I wrote this article for a British newspaper whilst in Poland in 2005. Given the current debate around the need for a global partnership for sustainable development I felt it apt to re-post…
Intolerance. There is perhaps no other country than Poland where this word has greater meaning. Standing in the dark shadows of Auschwitz, where so many thousands spent their final moments, it is impossible to comprehend the insanity in the history of this country and the devastating effects of intolerance.
It is for this reason the United Nations Development Programme, in partnership with the graduate exchange programme AIESEC, launched the PEACE project to educate students about tolerance and create open-mindedness towards life in a more global community. The project also aimed to create awareness about world problems and inspire students to become active in helping eradicate them.
The project comprises 29 AIESEC trainees from 22 different nation’s worldwide working voluntarily in 50 schools all over Poland. This presents a unique opportunity to more remote areas which would not ordinarily have exposure to different cultures or indeed even have the chance to talk with foreigners.
The introductory week in the capital Warsaw was an eye-opening experience – not only engaging in such a multi-cultural environment but also in learning more about the vast history of a city which was entirely flattened by war. One building now looms on Warsaws’ skyline – a sentinel-like tower built by Stalin stands as an ominous reminder to the capitals’ darker days.
The week also involved a crash course in the incomprehensible Polish language. Just try saying sorry, prżeprasżam, a few times on a crowded bus or you are happy, ty jesteś szczęsliwy, and I guarantee you won’t be smiling afterwards.
Coming from the often suffocating heat of South Africa, where I was working before Poland, it was refreshing for me to finally breathe icy fresh air. However I was not expecting to experience Poland’s most severe winter in over 30 years. Standing knee deep in snow, at temperatures as low as -25 degrees brings the mild British climate into perspective.
After the introduction week we were seperated into smaller groups of four to travel to various regions around Poland. My first group comprised of girls from Germany, China and Kazahkstan and was based in the region of Silesia– a deeply cultural and historical area close to the mountainous Czech border. AIESEC had once again provided me with the fullest cultural experience.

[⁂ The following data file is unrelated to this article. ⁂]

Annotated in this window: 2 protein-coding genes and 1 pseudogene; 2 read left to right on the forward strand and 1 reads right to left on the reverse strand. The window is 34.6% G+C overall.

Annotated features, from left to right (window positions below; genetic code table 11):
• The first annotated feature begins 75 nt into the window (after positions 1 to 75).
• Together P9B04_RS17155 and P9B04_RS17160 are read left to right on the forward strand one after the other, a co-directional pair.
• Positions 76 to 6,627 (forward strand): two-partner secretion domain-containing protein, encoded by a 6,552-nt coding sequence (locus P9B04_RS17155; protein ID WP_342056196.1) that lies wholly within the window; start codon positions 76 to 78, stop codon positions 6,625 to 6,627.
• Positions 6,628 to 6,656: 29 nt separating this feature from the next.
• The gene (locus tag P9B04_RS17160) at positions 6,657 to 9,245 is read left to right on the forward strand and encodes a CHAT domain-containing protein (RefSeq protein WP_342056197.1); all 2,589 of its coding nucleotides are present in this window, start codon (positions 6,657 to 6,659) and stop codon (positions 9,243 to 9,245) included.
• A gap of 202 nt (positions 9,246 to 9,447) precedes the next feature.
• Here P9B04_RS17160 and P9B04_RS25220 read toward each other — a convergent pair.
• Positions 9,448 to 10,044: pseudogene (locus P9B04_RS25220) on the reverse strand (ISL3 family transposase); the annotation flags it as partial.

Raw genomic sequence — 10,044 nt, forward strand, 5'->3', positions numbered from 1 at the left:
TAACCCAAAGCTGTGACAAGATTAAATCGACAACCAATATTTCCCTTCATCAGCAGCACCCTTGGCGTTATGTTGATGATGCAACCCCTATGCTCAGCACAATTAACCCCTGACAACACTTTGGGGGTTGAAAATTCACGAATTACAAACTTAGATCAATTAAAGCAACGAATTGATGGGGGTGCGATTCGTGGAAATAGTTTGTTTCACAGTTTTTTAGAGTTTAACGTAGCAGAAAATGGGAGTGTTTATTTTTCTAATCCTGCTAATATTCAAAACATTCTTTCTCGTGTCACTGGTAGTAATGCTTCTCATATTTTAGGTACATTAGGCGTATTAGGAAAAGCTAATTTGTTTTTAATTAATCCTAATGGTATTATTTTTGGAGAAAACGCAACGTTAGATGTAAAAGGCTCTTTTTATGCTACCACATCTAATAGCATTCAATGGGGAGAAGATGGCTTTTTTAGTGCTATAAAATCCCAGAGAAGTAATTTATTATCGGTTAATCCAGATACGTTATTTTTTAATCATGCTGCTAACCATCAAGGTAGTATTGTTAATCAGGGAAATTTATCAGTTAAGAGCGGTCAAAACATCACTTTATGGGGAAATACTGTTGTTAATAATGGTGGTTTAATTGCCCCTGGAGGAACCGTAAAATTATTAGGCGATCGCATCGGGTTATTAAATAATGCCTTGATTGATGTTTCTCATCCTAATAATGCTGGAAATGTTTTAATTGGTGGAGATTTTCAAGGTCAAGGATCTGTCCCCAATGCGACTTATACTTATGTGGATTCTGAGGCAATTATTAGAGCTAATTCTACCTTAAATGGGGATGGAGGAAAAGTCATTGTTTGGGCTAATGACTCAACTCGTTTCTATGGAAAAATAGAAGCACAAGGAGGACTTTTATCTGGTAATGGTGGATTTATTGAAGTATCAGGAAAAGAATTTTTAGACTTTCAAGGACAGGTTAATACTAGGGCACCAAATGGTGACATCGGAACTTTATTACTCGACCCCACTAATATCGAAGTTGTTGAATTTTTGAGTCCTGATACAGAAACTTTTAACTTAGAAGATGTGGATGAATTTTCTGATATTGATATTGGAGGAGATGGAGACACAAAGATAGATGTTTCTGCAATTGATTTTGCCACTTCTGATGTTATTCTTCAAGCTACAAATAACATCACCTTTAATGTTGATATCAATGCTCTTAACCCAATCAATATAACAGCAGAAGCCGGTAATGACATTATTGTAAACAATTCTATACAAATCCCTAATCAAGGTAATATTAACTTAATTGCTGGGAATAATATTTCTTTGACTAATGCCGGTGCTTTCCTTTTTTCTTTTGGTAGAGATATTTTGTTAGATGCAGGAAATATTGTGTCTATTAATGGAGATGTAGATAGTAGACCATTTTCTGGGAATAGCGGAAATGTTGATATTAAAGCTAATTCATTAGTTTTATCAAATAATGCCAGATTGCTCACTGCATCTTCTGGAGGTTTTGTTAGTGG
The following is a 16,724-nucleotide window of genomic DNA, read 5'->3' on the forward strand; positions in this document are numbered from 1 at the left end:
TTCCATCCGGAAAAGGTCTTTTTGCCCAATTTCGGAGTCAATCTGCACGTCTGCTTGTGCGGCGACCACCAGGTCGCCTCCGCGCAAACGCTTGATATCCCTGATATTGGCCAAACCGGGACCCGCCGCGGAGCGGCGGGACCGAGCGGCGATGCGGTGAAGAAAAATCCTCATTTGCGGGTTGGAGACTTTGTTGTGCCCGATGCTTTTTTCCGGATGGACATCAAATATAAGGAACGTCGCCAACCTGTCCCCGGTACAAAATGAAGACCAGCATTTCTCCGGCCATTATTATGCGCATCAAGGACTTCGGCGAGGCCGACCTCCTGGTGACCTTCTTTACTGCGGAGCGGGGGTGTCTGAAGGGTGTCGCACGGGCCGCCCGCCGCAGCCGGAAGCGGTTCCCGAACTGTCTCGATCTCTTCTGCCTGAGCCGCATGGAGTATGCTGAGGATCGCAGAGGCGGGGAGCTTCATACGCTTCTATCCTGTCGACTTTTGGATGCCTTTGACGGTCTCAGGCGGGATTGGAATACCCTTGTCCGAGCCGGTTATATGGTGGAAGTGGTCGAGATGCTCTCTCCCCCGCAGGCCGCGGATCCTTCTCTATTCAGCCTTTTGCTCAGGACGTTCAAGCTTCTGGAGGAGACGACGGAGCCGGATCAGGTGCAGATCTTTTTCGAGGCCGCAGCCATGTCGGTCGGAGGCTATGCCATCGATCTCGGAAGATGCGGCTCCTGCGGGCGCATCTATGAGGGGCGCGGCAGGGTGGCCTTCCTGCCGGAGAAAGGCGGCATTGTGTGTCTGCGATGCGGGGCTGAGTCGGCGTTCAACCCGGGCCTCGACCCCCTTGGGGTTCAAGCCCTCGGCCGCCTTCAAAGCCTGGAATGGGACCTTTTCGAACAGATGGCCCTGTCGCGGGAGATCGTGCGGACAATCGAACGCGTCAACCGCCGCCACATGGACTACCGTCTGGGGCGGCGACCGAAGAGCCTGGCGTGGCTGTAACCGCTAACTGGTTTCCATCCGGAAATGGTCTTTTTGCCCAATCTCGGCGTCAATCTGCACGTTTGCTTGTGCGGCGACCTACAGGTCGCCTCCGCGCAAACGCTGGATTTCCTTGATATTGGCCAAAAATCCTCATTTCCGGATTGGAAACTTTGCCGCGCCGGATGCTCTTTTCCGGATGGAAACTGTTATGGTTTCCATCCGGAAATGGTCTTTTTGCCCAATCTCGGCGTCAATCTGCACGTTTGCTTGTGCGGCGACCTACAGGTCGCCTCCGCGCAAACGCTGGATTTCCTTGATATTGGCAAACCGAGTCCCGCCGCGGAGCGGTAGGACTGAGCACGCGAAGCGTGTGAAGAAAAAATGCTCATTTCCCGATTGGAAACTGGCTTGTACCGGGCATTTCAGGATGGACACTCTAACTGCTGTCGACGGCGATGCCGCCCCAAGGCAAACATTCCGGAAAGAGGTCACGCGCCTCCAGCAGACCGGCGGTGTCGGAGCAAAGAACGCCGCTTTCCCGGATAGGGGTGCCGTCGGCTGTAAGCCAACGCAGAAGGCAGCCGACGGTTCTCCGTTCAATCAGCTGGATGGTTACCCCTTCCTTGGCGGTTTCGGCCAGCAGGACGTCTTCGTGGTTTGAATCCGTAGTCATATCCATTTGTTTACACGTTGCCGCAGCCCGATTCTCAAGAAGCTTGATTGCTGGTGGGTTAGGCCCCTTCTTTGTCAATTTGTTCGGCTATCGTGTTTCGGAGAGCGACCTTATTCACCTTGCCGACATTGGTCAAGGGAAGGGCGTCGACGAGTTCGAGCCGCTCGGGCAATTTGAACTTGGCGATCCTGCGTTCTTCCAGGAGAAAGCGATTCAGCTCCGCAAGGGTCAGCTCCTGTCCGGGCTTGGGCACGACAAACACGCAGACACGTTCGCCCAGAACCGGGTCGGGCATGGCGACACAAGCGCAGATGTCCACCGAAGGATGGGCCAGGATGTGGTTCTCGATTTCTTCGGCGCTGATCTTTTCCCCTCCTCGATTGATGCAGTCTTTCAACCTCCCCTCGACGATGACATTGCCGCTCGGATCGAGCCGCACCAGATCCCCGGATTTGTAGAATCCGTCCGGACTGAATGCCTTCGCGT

Each week I stayed with a different host family enabling me to experience the real Poland beyond the tourist trail – and it is the hidden depths toPolandand its culture which really bring the nation to life.
It was an education to talk to Polish people of different generations about the current reality of Poland compared to its communist and war-torn past. However above all there is one phrase which I have found to be essential in Poland – dziękuje za gośćine which means ‘thank you for your hospitality’. There is a saying in Poland that ‘a guest in the home is a god in the home’ and the Polish people really do all they can to make you feel like just that – even if that means force feeding you seven or eight meals a day!
I had heard from many people that Poland is an ugly, industrial wasteland but this could not be further from the truth. I had the chance to visit what must surely be some of the most beautiful towns and cities in Europe with their stunning architecture, grand churches and castles. But Poland also has the very best that nature has to offer. Braving the freezing winter temperatures is small labour to behold the sight of vast forests and towering mountain ranges under a thick canopy of snow.